Few of us remember the time when giant American Elm Trees lined the streets of our country villages and cities. This giant elm stands at the entrance to Longwood Gardens, Kennett Square, PA.
The nature realm, the tree spirit himself and the human gardeners are all working hard to prolong the life of this prized tree. It is the last remaining tree in the long colonnade of elms that once lined the path.
This tree contains the images of its own spirit, of its spirit helpers, and of the work it is still undertaking for our common earth. Like many trees, these images are complex, merge into each other, and shift to our human view when we shift our own frequency to identify with different of the tree’s embodied energies.
Top left is a photo of the tree I recently took. Below it I show some of the images graphed out for you.
To the top right is a photo I took from a different angle and wrote about several months ago. Different images predominate at that time and angle of view.
What is stable in all photos is the image of the tree spirit himself – a very long sad eyed being who is standing guard over the very large damaged area of the trunk (which is also a portal into the realm of elms and into the long-gone Native American influences – note the sad eyed Native American profile seen most clearly in the older photo to the right).
Below are close ups of some of the complex areas of the tree.
This Kennett Square, PA area is a remarkable testament to the efforts of humans and nature to work together. An aura of peace and joy permeate the area. The influence of the peace-seeking, religious freedom-seeking Quaker pioneers is strong here.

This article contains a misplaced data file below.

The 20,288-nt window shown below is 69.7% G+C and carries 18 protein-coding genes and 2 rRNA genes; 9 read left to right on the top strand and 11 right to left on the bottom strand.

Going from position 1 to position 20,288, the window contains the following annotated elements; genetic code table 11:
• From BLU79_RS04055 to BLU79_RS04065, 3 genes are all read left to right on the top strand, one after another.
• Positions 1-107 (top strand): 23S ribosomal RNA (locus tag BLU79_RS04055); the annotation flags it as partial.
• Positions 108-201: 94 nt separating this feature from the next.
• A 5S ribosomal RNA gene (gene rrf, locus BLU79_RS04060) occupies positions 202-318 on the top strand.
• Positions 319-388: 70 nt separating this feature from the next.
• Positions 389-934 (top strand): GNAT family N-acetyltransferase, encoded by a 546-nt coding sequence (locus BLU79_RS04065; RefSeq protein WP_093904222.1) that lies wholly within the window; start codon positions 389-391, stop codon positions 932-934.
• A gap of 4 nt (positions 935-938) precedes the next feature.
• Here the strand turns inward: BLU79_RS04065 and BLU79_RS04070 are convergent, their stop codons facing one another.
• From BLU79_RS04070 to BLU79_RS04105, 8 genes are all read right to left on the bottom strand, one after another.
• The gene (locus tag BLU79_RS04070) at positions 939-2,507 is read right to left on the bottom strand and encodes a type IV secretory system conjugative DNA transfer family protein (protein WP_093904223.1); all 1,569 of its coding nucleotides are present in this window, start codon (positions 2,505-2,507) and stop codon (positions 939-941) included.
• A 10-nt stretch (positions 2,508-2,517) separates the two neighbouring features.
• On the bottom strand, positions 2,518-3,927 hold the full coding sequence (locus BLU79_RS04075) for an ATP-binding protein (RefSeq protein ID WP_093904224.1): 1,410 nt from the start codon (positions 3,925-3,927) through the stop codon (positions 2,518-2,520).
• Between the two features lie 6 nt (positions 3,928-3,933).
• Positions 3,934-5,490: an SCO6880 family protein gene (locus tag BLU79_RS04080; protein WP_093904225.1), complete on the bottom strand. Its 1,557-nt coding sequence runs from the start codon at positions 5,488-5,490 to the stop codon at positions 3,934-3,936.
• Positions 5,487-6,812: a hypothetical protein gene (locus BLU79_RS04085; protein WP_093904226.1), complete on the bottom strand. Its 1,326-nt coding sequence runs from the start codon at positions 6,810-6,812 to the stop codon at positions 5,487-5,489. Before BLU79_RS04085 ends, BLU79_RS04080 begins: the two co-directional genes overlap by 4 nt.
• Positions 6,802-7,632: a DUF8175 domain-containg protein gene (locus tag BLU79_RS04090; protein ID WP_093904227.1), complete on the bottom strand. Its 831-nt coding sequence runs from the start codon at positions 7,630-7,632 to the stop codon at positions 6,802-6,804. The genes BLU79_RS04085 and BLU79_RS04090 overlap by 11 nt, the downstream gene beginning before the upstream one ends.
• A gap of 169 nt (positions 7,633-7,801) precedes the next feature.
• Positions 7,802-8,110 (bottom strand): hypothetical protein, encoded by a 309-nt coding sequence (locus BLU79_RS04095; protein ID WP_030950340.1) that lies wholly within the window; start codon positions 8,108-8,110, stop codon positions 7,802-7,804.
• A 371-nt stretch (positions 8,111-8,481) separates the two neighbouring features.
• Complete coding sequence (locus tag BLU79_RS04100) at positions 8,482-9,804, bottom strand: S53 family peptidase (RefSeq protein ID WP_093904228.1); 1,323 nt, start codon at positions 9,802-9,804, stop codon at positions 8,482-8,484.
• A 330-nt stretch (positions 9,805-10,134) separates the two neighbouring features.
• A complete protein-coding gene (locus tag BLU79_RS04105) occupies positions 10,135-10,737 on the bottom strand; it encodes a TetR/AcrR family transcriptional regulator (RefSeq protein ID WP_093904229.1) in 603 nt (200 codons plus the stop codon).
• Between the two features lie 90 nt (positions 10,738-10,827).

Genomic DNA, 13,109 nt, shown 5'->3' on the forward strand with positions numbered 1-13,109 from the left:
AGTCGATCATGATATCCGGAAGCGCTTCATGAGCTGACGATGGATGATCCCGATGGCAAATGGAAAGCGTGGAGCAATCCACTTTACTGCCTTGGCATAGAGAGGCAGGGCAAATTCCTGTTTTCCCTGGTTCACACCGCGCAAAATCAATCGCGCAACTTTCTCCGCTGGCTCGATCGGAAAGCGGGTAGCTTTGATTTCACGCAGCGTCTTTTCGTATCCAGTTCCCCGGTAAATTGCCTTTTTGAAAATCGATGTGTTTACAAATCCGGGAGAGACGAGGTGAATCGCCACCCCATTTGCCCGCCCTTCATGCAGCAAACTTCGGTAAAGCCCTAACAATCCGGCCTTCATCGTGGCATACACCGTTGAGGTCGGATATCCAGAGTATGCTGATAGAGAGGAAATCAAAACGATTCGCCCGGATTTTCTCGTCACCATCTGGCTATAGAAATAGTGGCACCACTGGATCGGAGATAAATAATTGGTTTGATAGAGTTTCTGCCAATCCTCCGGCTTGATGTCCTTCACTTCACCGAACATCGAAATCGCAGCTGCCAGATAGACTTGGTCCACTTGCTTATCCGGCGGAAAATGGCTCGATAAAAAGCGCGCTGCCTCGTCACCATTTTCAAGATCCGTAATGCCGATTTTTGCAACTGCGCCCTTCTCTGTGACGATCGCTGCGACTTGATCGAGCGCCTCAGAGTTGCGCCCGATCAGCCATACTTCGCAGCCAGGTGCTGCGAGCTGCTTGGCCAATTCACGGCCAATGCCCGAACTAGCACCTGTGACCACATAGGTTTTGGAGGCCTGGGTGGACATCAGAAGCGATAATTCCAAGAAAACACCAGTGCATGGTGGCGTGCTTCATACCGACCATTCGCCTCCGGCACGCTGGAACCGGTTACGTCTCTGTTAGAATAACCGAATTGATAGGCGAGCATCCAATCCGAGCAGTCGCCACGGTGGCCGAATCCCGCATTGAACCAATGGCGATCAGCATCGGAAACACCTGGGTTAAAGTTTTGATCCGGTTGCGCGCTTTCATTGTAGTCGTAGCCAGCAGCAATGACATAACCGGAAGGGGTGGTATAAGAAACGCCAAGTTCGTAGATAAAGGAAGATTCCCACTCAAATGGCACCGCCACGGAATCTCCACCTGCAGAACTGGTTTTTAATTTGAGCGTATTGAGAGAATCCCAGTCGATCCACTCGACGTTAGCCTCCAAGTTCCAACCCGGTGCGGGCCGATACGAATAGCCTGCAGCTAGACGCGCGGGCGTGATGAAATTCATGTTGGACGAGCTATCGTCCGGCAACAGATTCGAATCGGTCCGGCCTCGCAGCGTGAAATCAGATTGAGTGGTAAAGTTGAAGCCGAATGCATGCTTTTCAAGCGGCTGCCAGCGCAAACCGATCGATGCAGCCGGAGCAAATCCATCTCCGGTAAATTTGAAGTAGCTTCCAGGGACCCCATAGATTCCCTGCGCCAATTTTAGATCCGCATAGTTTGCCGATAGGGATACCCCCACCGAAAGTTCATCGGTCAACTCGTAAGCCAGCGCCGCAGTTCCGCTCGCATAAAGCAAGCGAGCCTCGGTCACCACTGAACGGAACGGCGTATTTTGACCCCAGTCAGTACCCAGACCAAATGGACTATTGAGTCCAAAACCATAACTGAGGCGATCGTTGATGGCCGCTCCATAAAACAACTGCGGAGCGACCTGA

In this old elm, as seen in the close up to the left, resides the image of a British Revolutionary War era officer, with mustache and helmet. This image is very significant as it is another example of the nature realm still working hard to balance out the effects of an old bloody conflict – the Battle of the Brandywine. That battle took place in this area in 1777. The conflict between the British troops under Generals Howe and Cornwallis and the American patriots under George Washington saw the deaths of thousands of young men and the temporary defeat of the patriots.
I never expected, but have come to accept, that the nature spirits throughout the area have embedded the images of various military officers in trees as a way to absorb and transform that deadly act of aggression. The trees are not as old as that battle. Therefore, they are examples of trees working resonantly with actions embedded in the earth grid of the area, to correct that frequency and restore peace to the land. This on-going work on the part of the nature realm contributes to the strong sense of deep peace found in this locality.